And then it can go on to even higher levels where you have a one product division that is working against another product division, where there’s competition that’s built in for good reasons, which is to “bring the cream of the crop to the top.” But because of the notions of competition between groups and the notions of having to get things done, very, very often, people forget one crucial thing when they’re working with an organization and that is this; no matter how big the organization is and I could name some marquee companies here but I won’t, I’m talking about multi-billion dollar companies. There’s only so much to go around.

And what I mean by that, I know you know, whether it’s money, whether it’s retail facilities, or even like a window, like you talked about, whether it’s leadership competence because there’s limits to that; limits to the amount of people you have, limits of the staff. You have to put in your mind a box that says, no matter how big this company is, the market cap is still $8.6 billion and that’s it for today. It may go up a little bit, but you know what I’m talking about. And so that’s the beginning of all organizational conflict, because ultimately it reduces down into different groups, different divisions and different teams, ultimately even down into small teams, because someone’s going to ask the question; who is getting what and why? And that is sort of a perennial question across human nature, that sort of thing.

So there’s a pretty deep issue there, but the notion of organizations only have so much to go around. So that’s a starting point, that can breed conflict any day of the week. If you have 12 windows and you’ve got 14 people, somebody’s not going to get that window. And so that comes into the next issue of-

Allen Oelschlaeger:

Jim, let me jump in and just this issue reminding me of a… I was clearly involved with that big corporation, actually big pharma. And every year we did the annual business plan and because they wanted to use a good process. So everybody contributed, we built it up from the ground up yada, yada, here’s what I want to do whatever. Got up to the highest levels. It was always way more money than anybody had to spend. So then it became the whole process. Okay. Now we’re going to whittle it down. Well, that’s where [inaudible 00:11:31].

And I remember we had a vice president of engineering, just brilliant guy, but he said, he goes, “I don’t understand why we just don’t say right upfront that 15% of our budget is going to engineering. Boom, go figure it out.” And I’m sure there’s organizations that work that way, but because we wanted to get everybody participating, it was, “No, we’re going to build it up from the ground up, make sure what projects you’re going to do and let’s forecast out.” But it was always a mess at the end because it was always like twice as much money as we had to spend.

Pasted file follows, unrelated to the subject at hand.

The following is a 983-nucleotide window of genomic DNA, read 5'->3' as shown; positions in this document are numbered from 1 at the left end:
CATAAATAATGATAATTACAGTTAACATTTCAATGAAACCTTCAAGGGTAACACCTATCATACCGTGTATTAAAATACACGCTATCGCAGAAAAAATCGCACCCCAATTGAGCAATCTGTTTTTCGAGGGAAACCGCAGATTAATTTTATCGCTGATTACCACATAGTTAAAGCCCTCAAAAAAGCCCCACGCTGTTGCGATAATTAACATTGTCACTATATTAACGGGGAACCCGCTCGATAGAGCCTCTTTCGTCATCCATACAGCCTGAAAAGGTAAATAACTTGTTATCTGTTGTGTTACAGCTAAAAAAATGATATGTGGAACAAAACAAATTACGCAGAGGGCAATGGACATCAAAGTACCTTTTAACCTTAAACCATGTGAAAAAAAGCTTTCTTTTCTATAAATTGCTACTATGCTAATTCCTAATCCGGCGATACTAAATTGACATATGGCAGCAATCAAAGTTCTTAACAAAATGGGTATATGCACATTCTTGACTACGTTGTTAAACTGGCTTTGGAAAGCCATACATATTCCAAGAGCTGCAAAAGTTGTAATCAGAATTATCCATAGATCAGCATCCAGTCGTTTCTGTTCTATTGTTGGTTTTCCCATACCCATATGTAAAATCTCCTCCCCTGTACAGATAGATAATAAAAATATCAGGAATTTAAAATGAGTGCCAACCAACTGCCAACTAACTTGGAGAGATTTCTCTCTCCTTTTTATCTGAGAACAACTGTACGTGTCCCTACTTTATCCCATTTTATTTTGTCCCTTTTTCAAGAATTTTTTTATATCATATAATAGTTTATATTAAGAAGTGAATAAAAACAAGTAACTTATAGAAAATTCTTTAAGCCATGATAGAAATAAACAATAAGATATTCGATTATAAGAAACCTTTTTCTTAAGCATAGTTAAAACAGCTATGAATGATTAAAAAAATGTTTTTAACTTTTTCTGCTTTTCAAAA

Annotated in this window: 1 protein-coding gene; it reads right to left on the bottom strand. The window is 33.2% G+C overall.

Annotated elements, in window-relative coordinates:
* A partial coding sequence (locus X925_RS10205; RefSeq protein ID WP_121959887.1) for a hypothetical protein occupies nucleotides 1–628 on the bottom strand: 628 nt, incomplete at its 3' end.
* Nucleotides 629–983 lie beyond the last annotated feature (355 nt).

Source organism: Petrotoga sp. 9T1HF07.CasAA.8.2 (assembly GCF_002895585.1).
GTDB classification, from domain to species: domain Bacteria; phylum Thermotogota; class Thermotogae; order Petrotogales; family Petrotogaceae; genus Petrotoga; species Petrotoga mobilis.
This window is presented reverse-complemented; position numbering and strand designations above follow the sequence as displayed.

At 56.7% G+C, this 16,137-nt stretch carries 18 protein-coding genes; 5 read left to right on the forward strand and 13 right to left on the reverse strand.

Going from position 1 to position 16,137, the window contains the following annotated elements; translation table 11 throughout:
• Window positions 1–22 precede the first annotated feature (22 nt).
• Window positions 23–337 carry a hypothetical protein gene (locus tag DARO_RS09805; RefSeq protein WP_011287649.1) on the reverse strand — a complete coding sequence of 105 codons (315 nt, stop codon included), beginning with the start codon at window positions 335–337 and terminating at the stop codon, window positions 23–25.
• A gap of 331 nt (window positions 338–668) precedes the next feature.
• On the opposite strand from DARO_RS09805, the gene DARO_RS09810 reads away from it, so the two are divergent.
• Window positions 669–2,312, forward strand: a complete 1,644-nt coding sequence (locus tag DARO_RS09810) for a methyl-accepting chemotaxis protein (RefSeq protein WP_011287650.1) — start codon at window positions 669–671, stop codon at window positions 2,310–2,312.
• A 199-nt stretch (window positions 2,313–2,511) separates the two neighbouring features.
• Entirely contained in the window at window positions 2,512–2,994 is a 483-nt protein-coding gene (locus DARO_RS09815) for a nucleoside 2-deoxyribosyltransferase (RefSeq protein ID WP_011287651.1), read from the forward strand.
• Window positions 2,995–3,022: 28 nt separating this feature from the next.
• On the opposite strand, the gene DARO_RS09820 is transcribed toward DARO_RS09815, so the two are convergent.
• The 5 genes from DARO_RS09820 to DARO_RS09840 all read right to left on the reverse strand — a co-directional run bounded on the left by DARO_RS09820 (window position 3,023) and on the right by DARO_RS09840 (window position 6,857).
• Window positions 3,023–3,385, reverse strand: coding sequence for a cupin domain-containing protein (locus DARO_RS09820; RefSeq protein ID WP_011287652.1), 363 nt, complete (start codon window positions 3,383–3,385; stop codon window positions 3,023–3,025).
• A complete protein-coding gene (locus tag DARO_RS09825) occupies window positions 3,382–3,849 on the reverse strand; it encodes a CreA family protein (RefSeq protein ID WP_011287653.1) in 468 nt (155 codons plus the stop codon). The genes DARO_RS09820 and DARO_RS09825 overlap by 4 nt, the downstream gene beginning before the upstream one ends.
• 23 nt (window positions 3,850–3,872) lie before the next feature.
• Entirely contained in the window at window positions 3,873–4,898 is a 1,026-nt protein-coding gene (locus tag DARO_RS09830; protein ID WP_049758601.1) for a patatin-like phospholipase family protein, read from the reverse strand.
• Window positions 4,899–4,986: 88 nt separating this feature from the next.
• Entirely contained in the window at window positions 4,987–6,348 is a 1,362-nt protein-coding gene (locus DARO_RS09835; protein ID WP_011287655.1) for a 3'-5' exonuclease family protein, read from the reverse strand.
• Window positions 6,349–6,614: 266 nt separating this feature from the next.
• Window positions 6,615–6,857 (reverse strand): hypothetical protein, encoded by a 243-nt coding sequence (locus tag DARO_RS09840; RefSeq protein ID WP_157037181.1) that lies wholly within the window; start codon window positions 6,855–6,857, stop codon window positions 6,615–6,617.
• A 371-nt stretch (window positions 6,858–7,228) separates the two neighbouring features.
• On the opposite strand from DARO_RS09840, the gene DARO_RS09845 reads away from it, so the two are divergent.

Dr. Jim Bohn:

And again, that presents a bunch of new problems along the way, you’ve got too much money and now what are we going to do with the excess and so forth? So what I want to do is just take that broader sort of umbrella notion of there’s limits in an organization and put the other side of the tension out there, which is human motivation. People come to work for a lot of reasons. Primarily they come to work I believe… I’m trying to think of, there was a very famous actor that said, “I act so that I can do the things that I want to do.” It’ll come to me in a while, but there are some very fundamental human motivations that we don’t talk about a lot, but these are the ones that drive conflict and they are as follows.

Number one is competence. Are people in my team competent? Can they do the job or the incompetent am I picking up the slack for them? So just think about that one. The second one is autonomy. Autonomy is a… by the way, there’s research behind all of this stuff. I’m not going to bore you with those details, but autonomy is literally the history of the human race. It’s who’s going to be free to do something, who is not going to be free. Who’s going to resist being oppressed, who is going to rise up against it. Now in organizations, we talk about that stuff, and of course we’re much more polished in our speech, but the reality is everyone in an organization wants to have a voice and that that’s becoming more and more prominent. That started probably in the ’90s.

But in the times we live in now, especially with the power of LinkedIn and some other social media, having a voice has become almost a rallying cry for any employee that their ideas and their concepts should be brought forth and admired and such. And if you say that’s not going to happen, now you’re starting another spark of conflict because, “Well, I wasn’t respected. I don’t get the freedom to have a voice,” and so forth. That’s a really big one.